Just about everyone where we are is homeschooling these days, but not out of choice. I prefer to say that we are home educating because our situation looks nothing like school. We have been teaching our children for 28 years and it is a normal part of life that we don’t think twice about, but what we are experiencing now is not normal for us.
If your knowledge of homeschooling is limited to lockdown mode, please don’t think that this is what it looks like for ‘regular’ homeschoolers. We don’t stay at home all day. We’ve had swimming squads, orchestra, band practice, music lessons and other social activities put on hold. We do have an advantage in that we have built plenty of home based activities into our everyday lives over the years so there is usually plenty to occupy us.
Something we are still able to do as long as we don’t go more than 5 km from home is outdoor exercise. Bushwalking is something we’ve made an effort to do regularly during lockdown. It really helps give us,
‘ …certain dispositions of mind which we can get from no other source, and it is through these right dispositions that we get life into focus, as it were; learn to distinguish between small matters and great, to see that we ourselves are not of very great importance, that the world is wide, that things are sweet…’
Australian Native Plants
A New Read Aloud
Miss 16’s Nature Notebook – Australian Hercules’ Moth
A Narration after a Shakespeare Lesson:
A Tongue-in-cheek plagiarism of Shakespeare:
Some Art Work in Gouache:
Some Free Reading – Miss M’s latest books & her thoughts on them:
The Blue Castle by L.M. Montgomery
‘This is one of L. M. Montgomery’s few books considered to be written for an adult audience, and the only one set completely outside of Prince Edward Island. At the same time, I wouldn’t term it an ‘adult’ book, but I do think that younger readers might not appreciate it as much. I really enjoyed it.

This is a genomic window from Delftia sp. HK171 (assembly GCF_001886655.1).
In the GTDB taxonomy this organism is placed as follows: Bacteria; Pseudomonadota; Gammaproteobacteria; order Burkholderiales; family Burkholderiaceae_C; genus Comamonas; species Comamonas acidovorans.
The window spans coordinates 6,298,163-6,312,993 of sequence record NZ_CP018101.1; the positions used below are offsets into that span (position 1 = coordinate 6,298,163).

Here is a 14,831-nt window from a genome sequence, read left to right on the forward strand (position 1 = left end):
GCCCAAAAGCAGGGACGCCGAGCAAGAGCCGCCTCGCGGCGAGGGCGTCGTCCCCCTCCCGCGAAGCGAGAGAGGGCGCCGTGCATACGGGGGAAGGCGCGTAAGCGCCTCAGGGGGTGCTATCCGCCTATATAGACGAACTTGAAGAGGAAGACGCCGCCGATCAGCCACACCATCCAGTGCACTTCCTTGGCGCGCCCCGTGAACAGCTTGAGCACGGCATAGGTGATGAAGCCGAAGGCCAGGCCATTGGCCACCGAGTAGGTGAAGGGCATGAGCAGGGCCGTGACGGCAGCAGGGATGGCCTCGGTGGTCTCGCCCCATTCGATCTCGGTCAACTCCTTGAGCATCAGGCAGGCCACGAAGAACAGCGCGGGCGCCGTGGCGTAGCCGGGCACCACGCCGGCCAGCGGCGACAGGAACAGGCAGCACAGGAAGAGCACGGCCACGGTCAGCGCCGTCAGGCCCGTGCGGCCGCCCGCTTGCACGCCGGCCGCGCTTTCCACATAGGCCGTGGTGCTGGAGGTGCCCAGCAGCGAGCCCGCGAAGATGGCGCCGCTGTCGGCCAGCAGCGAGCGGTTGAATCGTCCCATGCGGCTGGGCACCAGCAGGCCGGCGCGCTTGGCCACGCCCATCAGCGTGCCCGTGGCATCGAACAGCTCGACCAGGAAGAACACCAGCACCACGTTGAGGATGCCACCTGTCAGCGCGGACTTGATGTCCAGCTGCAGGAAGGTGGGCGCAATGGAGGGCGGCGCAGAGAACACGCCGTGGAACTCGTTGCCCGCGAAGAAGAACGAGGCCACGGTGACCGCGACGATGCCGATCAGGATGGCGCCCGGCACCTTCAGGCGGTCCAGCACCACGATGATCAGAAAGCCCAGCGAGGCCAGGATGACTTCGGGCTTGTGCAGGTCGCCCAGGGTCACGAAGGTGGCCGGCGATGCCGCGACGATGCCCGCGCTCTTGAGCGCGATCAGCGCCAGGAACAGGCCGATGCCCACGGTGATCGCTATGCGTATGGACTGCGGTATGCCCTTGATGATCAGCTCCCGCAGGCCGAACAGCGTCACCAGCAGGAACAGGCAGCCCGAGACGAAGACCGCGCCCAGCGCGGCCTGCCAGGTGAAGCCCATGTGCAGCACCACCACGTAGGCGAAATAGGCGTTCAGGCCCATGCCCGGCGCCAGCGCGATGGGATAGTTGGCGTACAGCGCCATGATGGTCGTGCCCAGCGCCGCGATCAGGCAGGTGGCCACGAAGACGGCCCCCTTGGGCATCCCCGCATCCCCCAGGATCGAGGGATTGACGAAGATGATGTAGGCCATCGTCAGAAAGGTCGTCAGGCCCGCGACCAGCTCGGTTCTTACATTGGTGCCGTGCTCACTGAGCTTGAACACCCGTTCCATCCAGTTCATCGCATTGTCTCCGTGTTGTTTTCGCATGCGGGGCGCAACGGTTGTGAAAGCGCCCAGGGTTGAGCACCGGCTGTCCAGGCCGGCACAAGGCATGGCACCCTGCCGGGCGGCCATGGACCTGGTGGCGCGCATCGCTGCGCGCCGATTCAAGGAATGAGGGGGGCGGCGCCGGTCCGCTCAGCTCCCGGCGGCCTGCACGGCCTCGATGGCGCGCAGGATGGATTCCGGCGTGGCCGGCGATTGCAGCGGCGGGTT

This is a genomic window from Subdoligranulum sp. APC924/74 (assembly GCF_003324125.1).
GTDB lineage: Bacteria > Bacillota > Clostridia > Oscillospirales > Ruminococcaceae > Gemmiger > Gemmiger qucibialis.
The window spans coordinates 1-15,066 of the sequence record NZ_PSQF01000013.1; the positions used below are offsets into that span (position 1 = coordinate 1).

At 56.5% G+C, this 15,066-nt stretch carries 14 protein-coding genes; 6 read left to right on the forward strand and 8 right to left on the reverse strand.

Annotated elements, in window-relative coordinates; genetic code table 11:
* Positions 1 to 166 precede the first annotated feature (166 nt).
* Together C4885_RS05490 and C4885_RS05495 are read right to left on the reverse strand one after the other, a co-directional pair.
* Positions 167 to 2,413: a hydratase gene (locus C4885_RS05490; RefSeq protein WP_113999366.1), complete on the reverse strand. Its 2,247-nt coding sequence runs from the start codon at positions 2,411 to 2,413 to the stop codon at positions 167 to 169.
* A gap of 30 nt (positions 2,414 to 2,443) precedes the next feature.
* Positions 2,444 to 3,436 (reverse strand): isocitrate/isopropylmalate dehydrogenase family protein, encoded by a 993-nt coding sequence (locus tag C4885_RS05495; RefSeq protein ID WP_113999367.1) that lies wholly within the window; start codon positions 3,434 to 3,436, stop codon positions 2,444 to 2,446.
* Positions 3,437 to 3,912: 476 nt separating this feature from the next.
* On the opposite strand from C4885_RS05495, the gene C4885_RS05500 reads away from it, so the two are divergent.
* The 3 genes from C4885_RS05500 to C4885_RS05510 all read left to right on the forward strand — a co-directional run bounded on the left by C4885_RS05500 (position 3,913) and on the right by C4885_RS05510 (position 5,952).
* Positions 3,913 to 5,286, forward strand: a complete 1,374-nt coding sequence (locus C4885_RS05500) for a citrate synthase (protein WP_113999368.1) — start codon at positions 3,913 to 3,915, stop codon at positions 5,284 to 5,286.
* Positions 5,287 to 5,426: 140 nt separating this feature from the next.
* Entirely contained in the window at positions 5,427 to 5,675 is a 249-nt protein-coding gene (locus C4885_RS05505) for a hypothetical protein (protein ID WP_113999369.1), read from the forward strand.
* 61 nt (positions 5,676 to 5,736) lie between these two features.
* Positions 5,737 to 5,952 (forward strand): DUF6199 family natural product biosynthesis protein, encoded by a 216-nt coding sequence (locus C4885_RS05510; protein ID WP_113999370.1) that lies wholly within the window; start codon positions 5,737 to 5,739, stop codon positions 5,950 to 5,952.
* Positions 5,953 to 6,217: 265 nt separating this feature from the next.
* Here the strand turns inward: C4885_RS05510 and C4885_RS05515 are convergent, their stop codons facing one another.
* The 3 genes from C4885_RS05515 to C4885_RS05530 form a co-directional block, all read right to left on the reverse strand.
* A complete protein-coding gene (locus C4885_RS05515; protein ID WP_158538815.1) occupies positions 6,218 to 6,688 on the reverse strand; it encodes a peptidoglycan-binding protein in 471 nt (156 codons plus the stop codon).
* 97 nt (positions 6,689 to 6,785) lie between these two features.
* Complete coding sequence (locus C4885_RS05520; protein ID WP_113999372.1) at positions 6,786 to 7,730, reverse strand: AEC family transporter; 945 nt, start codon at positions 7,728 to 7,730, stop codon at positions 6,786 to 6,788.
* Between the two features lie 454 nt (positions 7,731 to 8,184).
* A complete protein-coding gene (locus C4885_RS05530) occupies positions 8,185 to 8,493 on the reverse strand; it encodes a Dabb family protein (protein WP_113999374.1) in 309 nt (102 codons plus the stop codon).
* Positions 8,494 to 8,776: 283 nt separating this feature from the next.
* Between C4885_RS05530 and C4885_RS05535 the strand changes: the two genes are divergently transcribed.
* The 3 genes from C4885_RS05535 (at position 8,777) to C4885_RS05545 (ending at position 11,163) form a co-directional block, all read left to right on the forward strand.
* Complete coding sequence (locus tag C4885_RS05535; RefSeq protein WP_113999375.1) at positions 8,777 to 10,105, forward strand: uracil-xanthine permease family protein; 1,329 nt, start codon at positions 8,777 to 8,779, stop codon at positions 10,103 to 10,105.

In the year of 1920 Valancy Stirling is 28 and unmarried – in the view of her extensive family and society, well on the highway to becoming an old maid, if not there already. She has lived her whole life at home under the thumb of her mother and Cousin Stickles, treated like a child. She takes refuge in the forbidden books of a nature writer, John Foster, and her imaginary ‘Blue Castle,’ where her dreams of romance and a happy life are fulfilled. Then one day, after receiving some shocking news, she rebels against her family and discovers a new life, full of love and adventure far beyond her dreams.
One of the reasons I enjoyed this book so much is that the main character doesn’t conform to the conventions, which is nice and refreshing. After the first section, that is. Valancy isn’t afraid to do something that might be seen as outrageous or ‘not done’ by the rest of her prim and proper relatives.
The Laughing Cavalier
This is the first prequel to the Scarlet Pimpernel. The second prequel is The First Sir Percy, set after the end of the Laughing Cavalier, but in my opinion the Laughing Cavalier is the better one of the two. I may even like it more than the Scarlet Pimpernel, I just haven’t made up my mind yet. It is one of my favourite books. I have re-read it way too many times.’